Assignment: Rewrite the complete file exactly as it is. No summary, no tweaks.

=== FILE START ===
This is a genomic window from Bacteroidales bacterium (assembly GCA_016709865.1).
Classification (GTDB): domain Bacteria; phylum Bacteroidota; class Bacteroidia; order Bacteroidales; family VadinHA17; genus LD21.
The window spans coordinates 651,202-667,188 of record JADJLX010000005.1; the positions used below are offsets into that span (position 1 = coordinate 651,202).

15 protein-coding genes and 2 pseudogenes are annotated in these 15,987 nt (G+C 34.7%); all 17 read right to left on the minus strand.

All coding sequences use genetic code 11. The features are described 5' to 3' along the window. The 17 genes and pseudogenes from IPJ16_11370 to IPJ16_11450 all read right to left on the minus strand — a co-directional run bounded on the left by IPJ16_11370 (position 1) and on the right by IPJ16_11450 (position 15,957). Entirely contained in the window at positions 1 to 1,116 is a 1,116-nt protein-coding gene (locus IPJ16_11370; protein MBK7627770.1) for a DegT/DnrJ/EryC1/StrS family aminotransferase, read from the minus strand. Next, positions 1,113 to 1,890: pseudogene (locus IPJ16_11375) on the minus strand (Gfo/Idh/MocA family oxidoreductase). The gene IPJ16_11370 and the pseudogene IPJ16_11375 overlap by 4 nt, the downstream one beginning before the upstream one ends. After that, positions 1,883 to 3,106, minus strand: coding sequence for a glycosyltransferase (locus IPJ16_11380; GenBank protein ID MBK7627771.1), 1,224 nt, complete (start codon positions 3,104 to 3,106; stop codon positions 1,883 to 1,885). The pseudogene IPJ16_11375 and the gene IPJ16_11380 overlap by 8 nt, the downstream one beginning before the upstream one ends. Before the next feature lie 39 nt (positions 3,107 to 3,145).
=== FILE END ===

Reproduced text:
This is a genomic window from Bacteroidales bacterium (assembly GCA_016709865.1).
Classification (GTDB): domain Bacteria; phylum Bacteroidota; class Bacteroidia; order Bacteroidales; family VadinHA17; genus LD21.
The window spans coordinates 651,202-667,188 of record JADJLX010000005.1; the positions used below are offsets into that span (position 1 = coordinate 651,202).

15 protein-coding genes and 2 pseudogenes are annotated in these 15,987 nt (G+C 34.7%); all 17 read right to left on the minus strand.

All coding sequences use genetic code 11. The features are described 5' to 3' along the window. The 17 genes and pseudogenes from IPJ16_11370 to IPJ16_11450 all read right to left on the minus strand — a co-directional run bounded on the left by IPJ16_11370 (position 1) and on the right by IPJ16_11450 (position 15,957). Entirely contained in the window at positions 1 to 1,116 is a 1,116-nt protein-coding gene (locus IPJ16_11370; protein MBK7627770.1) for a DegT/DnrJ/EryC1/StrS family aminotransferase, read from the minus strand. Next, positions 1,113 to 1,890: pseudogene (locus IPJ16_11375) on the minus strand (Gfo/Idh/MocA family oxidoreductase). The gene IPJ16_11370 and the pseudogene IPJ16_11375 overlap by 4 nt, the downstream one beginning before the upstream one ends. After that, positions 1,883 to 3,106, minus strand: coding sequence for a glycosyltransferase (locus IPJ16_11380; GenBank protein ID MBK7627771.1), 1,224 nt, complete (start codon positions 3,104 to 3,106; stop codon positions 1,883 to 1,885). The pseudogene IPJ16_11375 and the gene IPJ16_11380 overlap by 8 nt, the downstream one beginning before the upstream one ends. Before the next feature lie 39 nt (positions 3,107 to 3,145).